Head of digital investments at Susquehanna and Wall Street’s ‘Crypto King’, Bart Smith, has stated that he believes once regulatory clarity is given on cryptocurrency, institutional investment will begin pouring into the space.
Regulation can be a divisive topic in crypto, with strong arguments for and against regulation imposed by authorities. Some see the space as the antithesis to authority regulation, and others see cooperation with authorities as necessary action to bring cryptocurrency into the mainstream.
Bart Smith, aka, ‘Wall Street’s Crypto King’ is on the side of the latter, stating he believes regulatory clarity from bodies like the Securities and Exchange Commission (SEC) will bring more institutional investors into the space and with them, serious cash.
Smith is head of the digital asset division at investment mega-firm Susquehanna, which, as ToshiTimes reported on Thursday, has recently announced plans to expand its cryptocurrency trading desk to more of its customers, potentially seeing huge amounts of new capital entering the space.
“We have a dedicated team of traders and technologists [who have] been trading bitcoin primarily, but in 2017 as the marketplace expanded, we expanded the number of coins we were trading and the number of exchanges we were providing liquidity on.” Smith told CNBC news. “We are trading on average a couple hundred million dollars a day [on bitcoin futures] across CME and CFE combined that’s not retail.”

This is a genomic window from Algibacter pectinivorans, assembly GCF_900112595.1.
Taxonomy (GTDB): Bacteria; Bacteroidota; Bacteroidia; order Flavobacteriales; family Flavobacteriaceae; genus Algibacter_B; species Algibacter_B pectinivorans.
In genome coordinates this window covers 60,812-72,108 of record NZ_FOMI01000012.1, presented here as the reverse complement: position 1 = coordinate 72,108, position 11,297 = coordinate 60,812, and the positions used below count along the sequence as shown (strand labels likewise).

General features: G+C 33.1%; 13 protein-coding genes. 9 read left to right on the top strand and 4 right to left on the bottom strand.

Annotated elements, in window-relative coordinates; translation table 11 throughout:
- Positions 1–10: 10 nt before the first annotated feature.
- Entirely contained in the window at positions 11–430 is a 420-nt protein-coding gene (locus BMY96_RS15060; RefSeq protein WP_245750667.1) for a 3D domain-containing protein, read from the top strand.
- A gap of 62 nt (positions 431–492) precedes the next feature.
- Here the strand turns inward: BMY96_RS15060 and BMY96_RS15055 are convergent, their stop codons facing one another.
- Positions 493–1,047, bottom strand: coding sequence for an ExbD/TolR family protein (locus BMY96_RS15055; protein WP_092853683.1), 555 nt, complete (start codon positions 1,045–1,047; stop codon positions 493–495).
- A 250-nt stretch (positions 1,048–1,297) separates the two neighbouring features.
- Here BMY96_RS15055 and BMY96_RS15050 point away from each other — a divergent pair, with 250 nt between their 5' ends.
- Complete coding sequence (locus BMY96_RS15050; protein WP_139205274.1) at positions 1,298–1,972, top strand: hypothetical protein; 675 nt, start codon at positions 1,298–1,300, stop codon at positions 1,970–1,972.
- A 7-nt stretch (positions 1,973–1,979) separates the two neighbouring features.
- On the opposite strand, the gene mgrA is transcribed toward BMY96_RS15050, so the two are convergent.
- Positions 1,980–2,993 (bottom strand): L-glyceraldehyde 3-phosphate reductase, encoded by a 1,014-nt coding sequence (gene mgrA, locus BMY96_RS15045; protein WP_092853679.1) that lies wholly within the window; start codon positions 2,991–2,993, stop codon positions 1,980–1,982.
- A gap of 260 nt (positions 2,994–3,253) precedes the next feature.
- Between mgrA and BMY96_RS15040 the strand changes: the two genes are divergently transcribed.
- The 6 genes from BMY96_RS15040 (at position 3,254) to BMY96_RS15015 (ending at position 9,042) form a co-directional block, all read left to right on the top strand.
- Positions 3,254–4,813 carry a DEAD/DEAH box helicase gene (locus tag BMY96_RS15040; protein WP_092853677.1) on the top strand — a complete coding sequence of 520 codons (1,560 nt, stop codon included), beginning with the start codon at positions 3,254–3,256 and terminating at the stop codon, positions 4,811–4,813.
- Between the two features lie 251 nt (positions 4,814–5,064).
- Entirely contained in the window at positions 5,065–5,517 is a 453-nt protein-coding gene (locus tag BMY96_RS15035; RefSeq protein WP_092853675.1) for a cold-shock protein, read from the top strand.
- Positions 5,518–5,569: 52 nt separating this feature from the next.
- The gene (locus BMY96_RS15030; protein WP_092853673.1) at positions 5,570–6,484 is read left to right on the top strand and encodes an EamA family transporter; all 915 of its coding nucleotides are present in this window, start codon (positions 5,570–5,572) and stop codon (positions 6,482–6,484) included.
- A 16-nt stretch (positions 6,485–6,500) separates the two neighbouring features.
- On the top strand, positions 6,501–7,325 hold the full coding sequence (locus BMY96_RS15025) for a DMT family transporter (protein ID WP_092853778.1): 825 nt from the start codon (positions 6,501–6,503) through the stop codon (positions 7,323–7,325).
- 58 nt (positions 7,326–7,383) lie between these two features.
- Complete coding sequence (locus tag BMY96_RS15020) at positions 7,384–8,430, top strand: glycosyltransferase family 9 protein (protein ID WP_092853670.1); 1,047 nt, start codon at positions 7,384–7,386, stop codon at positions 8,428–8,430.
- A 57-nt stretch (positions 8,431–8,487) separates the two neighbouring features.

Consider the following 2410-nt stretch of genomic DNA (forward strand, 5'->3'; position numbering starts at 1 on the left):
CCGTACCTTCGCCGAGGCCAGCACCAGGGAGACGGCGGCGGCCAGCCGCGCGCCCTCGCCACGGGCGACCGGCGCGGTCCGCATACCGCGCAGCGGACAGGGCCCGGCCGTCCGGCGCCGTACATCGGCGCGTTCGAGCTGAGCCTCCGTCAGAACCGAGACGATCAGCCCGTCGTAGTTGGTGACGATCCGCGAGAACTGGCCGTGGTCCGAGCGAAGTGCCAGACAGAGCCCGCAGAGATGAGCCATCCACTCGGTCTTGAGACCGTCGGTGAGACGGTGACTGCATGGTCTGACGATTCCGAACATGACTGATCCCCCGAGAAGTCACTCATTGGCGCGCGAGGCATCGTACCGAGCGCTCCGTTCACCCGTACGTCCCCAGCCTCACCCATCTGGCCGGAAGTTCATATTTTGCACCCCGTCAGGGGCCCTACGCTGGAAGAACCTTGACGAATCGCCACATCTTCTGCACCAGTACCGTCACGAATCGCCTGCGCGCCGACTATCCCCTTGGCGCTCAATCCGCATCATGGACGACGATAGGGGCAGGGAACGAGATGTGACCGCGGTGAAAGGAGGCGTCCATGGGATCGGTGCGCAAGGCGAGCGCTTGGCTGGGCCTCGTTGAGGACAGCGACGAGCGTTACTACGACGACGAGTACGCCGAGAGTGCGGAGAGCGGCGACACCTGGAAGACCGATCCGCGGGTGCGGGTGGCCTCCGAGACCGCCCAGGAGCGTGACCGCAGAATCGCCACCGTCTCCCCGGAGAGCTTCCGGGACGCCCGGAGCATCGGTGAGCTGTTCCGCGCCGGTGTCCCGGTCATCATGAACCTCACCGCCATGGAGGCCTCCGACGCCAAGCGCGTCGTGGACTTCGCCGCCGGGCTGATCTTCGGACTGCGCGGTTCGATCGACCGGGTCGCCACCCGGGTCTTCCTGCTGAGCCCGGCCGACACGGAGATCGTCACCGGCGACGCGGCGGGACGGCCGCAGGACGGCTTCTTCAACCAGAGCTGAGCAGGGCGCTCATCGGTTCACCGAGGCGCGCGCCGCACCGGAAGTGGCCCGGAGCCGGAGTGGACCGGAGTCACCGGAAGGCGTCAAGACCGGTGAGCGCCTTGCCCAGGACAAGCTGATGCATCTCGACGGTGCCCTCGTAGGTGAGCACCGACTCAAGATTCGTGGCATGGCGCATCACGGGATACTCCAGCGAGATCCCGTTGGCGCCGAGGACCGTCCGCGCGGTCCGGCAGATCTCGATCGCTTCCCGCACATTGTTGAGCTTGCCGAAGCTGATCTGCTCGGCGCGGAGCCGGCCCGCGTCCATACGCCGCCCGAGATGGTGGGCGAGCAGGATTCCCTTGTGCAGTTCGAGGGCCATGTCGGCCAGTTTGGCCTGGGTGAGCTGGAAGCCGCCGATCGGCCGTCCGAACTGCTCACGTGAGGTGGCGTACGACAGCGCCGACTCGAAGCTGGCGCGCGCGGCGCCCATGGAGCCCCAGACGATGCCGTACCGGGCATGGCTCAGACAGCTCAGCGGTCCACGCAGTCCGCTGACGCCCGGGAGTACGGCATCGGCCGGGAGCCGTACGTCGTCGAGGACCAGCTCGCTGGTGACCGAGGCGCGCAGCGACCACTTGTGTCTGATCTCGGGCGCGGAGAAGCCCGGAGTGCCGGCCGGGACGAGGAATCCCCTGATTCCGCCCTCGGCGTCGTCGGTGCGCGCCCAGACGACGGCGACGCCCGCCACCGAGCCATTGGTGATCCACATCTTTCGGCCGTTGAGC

Smith has a message however, for those out there trying to convert people into crypto-investors.
“There’s a big debate going on about whether there should be more or less [crypto] regulation. From our standpoint, it’s really about regulatory clarity,”
Smith stresses that once regulatory clarity is achieved across different agencies, investors and in particular commercial investment firms will pour into the space.
“[Regulatory] clarity will allow institutions to come in more than anything else, because institutions don’t like to invest into uncertainty. So, we’re just taking the most conservative approach that we can.”
Smith is pushing for Bitcoin ETFs, exchange-traded funds which would essentially offer retail customers more protection from bitcoin’s volatility whilst still allowing them to profit from gains.
“We’ve been advocating for a [bitcoin] ETF. We think it checks lot of the boxes for regulatory concerns, specifically as it relates to retail investors. And it checks a lot of boxes for institutional customers as far as custody and taxation and anti-money laundering and know-your-client [issues].”
Before that can happen however, the SEC needs to be convinced that they will hold up to US regulatory requirements. Smith believes it is up to the crypto-community to take responsibility for this.
“[Head of the SEC] Chairman Clayon has made his concerns very clear, and it’s up to us in the ecosystem to address those concerns,”
On the subject of volatility however, Smith believes the market is already calming down, highlighting that bitcoin has been trading consistently between $6000 and $9000 for months now. Long term, Smith is optimistic and bullish:
“This technology and this asset class is going to change some facet of financial services, and we think it is going to exist forever.”
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